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1 November 2018 Host Specificity of Oxyspirura petrowi in Wild Turkey
Bradley W. Kubečka, Andrea Bruno, Dale Rollins
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The Rolling Plains ecoregion of Texas hosts the highest known prevalence and intensity of the eyeworm Oxyspirura petrowi among Colinus virginianus (Northern Bobwhite) in the US. Meleagris gallopavo (Wild Turkey) and the Northern Bobwhite have a similar diet (i.e., facultative insectivore), overlapping ranges, and phylogenetic relatedness (i.e., Galliformes); thus, we expected Wild Turkeys sympatric with an infected population of wild Northern Bobwhites to also host eyeworms. In 2014, we dissected 104 Wild Turkey and 50 Northern Bobwhite heads from a 27,530-ha area in Roberts County, TX. Only 1 turkey (female) was infected with a single eyeworm. Prevalence, mean abundance (± SE), and mean intensity (± SE) among Northern Bobwhites on the same area was 58%, 7.6 ± 1.8, and 13.1 ± 2.7, respectively. Eyeworm prevalence between Northern Bobwhite males (n = 25, 64%) and females (n = 25, 52%) was not statistically different (P = 0.57). Mean abundance (± SE) was similar between males (8.8 ± 2.6) and females (6.4 ± 2.5; P = 0.53), and mean intensity between males (13.7 ± 3.5) and females (12.4 ± 4.3) did not differ (P = 0.71). Wild Turkeys do not appear to be suitable hosts for O. petrowi.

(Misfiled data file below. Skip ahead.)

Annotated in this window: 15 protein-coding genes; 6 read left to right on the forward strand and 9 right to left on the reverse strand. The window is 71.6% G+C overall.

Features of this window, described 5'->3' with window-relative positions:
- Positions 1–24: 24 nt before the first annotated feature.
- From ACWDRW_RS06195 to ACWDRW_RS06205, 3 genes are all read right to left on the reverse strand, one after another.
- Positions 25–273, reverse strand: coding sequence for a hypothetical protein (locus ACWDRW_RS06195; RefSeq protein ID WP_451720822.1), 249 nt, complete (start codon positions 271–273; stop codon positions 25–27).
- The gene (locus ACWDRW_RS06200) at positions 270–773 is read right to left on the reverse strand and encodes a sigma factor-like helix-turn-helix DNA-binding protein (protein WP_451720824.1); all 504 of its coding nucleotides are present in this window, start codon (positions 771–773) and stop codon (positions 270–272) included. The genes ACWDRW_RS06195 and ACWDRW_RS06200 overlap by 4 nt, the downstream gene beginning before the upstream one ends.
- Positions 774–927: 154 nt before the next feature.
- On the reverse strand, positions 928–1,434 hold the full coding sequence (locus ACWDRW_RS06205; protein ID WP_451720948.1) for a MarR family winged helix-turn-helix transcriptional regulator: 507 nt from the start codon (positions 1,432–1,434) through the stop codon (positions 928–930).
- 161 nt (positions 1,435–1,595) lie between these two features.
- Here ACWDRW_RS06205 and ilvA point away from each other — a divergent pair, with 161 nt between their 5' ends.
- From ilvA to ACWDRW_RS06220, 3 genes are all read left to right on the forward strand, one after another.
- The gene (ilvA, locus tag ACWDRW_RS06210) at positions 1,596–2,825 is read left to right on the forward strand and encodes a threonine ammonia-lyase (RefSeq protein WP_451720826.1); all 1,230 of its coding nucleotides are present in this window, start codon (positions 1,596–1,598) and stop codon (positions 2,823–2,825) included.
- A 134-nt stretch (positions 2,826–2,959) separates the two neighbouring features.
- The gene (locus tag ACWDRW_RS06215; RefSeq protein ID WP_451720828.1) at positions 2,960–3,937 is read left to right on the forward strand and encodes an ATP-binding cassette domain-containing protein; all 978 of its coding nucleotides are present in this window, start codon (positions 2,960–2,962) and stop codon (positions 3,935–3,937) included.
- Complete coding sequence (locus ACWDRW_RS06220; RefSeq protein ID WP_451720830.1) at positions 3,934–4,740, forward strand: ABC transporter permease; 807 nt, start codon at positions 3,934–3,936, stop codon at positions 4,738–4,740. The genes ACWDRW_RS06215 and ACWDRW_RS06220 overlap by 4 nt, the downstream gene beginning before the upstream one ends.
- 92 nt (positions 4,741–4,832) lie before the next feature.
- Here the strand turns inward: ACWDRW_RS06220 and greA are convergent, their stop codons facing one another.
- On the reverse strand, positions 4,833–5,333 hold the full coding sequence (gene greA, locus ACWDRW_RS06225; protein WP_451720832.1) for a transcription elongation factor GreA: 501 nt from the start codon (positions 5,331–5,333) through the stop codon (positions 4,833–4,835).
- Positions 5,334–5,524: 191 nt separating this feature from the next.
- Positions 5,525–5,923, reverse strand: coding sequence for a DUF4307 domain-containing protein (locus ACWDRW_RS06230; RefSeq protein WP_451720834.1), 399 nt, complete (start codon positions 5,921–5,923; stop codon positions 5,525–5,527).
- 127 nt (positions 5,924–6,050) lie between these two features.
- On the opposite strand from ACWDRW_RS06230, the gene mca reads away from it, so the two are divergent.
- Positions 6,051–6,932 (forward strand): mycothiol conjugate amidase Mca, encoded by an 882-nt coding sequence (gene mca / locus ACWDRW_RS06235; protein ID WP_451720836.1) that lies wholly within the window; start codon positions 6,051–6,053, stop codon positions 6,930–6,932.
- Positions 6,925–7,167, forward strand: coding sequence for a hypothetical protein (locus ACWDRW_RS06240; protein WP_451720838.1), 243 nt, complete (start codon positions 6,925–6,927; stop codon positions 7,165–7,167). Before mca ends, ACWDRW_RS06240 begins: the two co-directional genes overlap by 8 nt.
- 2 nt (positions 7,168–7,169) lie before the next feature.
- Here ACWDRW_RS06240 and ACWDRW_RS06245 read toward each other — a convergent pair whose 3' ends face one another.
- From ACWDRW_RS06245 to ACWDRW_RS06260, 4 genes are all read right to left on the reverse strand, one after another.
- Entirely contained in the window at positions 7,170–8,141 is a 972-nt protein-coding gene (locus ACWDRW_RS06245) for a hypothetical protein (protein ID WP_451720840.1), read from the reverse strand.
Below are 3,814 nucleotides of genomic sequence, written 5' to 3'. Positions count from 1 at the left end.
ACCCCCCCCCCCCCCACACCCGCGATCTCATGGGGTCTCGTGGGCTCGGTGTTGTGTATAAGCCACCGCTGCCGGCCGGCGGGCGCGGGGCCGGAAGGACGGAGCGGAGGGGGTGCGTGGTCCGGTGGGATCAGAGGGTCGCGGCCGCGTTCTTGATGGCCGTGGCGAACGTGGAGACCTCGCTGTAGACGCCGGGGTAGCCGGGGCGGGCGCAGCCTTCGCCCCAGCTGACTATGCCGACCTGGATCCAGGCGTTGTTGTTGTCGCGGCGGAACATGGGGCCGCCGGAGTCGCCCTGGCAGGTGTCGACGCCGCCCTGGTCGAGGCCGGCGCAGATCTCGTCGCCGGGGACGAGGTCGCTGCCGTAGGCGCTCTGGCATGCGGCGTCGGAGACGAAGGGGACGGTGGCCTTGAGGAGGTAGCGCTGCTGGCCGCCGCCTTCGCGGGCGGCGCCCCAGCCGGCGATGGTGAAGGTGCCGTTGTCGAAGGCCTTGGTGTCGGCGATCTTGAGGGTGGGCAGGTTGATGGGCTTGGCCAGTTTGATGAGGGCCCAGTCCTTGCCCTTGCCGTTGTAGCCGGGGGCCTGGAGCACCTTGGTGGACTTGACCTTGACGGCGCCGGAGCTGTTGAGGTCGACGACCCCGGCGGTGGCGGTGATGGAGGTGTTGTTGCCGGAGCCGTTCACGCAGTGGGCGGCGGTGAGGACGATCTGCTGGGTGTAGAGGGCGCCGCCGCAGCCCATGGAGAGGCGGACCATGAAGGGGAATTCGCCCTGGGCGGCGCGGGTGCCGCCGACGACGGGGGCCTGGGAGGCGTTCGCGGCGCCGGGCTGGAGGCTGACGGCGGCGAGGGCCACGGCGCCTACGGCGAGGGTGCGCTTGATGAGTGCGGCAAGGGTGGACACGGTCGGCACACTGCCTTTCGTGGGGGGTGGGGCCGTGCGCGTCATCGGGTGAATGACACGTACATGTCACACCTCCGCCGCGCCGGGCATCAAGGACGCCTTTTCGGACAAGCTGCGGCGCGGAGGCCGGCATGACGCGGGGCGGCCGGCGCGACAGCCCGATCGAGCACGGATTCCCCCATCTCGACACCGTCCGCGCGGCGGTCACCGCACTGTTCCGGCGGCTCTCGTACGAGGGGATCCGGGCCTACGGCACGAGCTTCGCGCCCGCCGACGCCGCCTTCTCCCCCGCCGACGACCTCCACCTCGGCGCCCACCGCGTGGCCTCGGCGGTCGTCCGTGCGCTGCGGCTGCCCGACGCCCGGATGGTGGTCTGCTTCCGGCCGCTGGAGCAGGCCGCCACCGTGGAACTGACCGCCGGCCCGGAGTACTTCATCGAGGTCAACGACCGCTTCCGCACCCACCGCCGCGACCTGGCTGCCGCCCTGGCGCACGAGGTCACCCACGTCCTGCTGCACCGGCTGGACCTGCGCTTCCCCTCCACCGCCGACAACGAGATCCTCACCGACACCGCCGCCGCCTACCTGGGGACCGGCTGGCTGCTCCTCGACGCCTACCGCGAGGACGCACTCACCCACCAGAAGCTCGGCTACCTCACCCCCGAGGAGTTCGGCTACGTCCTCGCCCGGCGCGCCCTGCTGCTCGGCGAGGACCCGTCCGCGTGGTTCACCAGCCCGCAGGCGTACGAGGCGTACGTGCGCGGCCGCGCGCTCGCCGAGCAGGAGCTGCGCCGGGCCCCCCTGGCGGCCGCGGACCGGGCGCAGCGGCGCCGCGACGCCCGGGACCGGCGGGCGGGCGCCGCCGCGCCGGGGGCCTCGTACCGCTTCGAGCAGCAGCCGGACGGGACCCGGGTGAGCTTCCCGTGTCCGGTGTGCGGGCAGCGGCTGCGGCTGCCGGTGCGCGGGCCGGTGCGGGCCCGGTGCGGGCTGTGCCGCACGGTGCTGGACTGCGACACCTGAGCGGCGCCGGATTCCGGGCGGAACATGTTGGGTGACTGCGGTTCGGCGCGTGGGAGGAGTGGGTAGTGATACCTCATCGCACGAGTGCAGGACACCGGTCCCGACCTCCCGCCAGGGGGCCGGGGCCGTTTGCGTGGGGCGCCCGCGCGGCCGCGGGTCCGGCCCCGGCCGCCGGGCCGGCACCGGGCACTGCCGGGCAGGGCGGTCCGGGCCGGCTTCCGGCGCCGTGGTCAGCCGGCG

Bradley W. Kubečka, Andrea Bruno, and Dale Rollins "Host Specificity of Oxyspirura petrowi in Wild Turkey," Southeastern Naturalist 17(4), 554-559, (1 November 2018).
Published: 1 November 2018

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